So, season 6 is just gonna be a big new thing of challenges. The challenges are accumulative. Number of kills, experience, and you get special skins for playing a lot. Special in-game stuff so they have really cleverly built system like that, too. Every time a new season comes out everyone’s trying to get the new stuff as fast as humanly possible. If you stream the game, you really wanna get it fast so then you can create the YouTube videos…People see new stuff, whoever hasn’t played in a while will come to you to find it. That’s kinda what happens. I’m not one of those people. People I play with are. That’s why it gets exciting. It’s just fresh. They change up the map a little, there’s usually a new place to land and new unexplored stuff. They take stuff in and out of the game all the time. New guns, new elements of the game to learn how to play. It’s a different game every time. That’s why everybody’s really excited and that happens (September 27).
DZ: So this Ninja guy, I’ve actually heard of him. He’s gotten pretty big. Do you play with him quite a bit? How’d that all start?
MAY: Pretty regularly, yes. One of my friend’s, whose name is TimTheTatMan, he’s another very big Fortnite streamer. One day we were just playing, me and another guy that he used to play Overwatch with, he’s a pro player whose really good at Fortnite. We had three and a group of four and he was like, “Hey you mind if we grab Ninja?” He knows Ninja personally because they both have the same manager. Ninja’s bigger.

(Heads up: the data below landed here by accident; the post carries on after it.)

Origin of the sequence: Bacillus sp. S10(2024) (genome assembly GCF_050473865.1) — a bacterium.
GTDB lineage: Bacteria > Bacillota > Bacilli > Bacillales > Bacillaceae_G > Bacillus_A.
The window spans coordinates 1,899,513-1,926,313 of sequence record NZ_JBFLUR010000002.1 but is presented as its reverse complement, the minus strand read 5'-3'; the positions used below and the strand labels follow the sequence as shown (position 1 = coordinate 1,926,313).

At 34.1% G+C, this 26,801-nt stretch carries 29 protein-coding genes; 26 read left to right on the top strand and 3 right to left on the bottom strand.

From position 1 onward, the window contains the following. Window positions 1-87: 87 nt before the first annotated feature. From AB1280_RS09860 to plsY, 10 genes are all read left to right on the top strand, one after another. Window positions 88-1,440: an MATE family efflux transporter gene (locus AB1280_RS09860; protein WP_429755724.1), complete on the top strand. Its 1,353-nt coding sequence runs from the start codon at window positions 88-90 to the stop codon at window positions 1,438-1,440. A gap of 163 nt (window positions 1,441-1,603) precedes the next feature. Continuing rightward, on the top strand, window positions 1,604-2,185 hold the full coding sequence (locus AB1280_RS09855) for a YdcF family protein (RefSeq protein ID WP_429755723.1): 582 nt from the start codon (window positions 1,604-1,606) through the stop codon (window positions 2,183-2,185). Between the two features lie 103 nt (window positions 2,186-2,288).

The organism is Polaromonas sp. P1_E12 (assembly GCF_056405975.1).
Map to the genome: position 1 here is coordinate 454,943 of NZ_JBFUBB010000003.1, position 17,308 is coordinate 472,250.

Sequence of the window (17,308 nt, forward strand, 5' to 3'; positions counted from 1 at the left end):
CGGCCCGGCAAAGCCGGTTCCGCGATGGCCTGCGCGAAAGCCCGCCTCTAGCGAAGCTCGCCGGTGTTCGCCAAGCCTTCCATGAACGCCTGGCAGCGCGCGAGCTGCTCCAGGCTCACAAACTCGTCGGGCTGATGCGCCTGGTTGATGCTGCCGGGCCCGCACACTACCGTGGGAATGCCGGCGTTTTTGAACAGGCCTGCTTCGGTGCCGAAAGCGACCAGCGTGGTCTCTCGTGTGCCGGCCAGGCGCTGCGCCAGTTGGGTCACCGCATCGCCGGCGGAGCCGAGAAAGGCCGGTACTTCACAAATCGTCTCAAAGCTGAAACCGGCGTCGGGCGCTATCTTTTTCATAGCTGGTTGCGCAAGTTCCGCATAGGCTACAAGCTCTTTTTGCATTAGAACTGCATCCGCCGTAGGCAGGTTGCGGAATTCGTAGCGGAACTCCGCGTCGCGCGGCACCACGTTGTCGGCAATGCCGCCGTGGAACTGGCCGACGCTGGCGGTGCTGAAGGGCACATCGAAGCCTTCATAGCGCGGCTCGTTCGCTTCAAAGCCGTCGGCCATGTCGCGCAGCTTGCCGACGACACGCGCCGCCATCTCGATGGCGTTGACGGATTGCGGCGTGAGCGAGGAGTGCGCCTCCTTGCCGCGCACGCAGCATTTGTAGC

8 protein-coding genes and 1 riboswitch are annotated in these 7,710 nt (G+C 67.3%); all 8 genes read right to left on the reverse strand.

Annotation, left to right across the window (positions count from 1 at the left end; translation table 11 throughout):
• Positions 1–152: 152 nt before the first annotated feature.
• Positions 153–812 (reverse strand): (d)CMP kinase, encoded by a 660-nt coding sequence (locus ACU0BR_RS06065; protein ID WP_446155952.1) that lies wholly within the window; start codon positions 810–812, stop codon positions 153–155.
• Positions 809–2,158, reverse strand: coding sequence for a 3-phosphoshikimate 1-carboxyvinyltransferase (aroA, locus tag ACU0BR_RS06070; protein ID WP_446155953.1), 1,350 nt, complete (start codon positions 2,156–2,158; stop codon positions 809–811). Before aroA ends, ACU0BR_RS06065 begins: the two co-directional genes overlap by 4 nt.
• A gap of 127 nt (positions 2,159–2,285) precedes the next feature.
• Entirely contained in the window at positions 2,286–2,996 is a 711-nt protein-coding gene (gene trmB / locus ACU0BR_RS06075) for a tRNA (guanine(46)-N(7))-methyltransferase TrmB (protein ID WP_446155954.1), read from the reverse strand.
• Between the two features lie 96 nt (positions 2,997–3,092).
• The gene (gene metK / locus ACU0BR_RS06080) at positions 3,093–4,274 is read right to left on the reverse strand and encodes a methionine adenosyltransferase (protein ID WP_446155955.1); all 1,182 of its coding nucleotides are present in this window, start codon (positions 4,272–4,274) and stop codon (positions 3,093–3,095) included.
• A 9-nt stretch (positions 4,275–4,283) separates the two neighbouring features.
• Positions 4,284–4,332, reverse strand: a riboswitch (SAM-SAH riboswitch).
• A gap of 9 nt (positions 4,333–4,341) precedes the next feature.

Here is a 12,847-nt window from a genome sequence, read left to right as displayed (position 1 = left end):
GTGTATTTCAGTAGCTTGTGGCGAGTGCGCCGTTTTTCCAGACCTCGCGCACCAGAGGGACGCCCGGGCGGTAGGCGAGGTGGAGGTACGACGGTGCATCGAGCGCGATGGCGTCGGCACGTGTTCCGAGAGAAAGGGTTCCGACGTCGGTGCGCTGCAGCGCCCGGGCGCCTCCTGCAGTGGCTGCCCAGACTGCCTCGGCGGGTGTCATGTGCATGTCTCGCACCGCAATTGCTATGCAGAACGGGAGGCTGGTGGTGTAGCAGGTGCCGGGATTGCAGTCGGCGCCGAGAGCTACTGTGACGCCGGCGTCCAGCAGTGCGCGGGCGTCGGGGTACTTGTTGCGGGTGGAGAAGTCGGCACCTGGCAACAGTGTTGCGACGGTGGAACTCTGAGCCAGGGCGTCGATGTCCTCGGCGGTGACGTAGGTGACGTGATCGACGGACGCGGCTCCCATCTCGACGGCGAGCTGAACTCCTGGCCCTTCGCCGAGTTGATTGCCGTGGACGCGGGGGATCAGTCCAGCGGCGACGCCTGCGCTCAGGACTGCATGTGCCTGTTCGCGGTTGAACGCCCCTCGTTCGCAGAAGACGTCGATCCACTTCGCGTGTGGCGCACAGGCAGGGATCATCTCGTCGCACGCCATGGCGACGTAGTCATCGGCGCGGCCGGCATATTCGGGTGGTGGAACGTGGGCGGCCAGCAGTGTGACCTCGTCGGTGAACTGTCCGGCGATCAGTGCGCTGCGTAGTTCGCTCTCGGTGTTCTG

Ninja and I have also been on the same stream team for two years with Luminosity Gaming. He used to play Halo for Luminosity and then he just became a streamer. He doesn’t play professionally on stage anymore, but he plays in tournaments remotely. Because he’s him.
So, he said “Oh I know you.” And Tim was like, “He plays major league baseball.” And at that time, he’d just played with Drake and he’d just played with a bunch of rappers and a bunch of other athletes. So, he was kind of in that mode and I think he thought I was going to play on console and I was going to be bad.
We played for a couple hours and I just hung with him. Every time he called someone out, I was right there with him fighting them. I even saved him a couple times. He was like, “You’re actually really good. I thought you were going to be terrible.” Because he just assumed that I didn’t really have time (to play often). But I had Tommy John surgery (on his right elbow), so I’d been practicing for a year.
So yeah. That happened and then, you know, Tyler Blevins. Tyler has his guy that he plays with a lot, Lupa, he’s a pretty good friend. So we’re all kinds of friends with each other and then we’re friends in the game so if we’re online, Ninja hardly grabs me. Usually, his group joins Tim’s group and I’m on Tim’s group.
DZ: Have you ever met (Ninja)?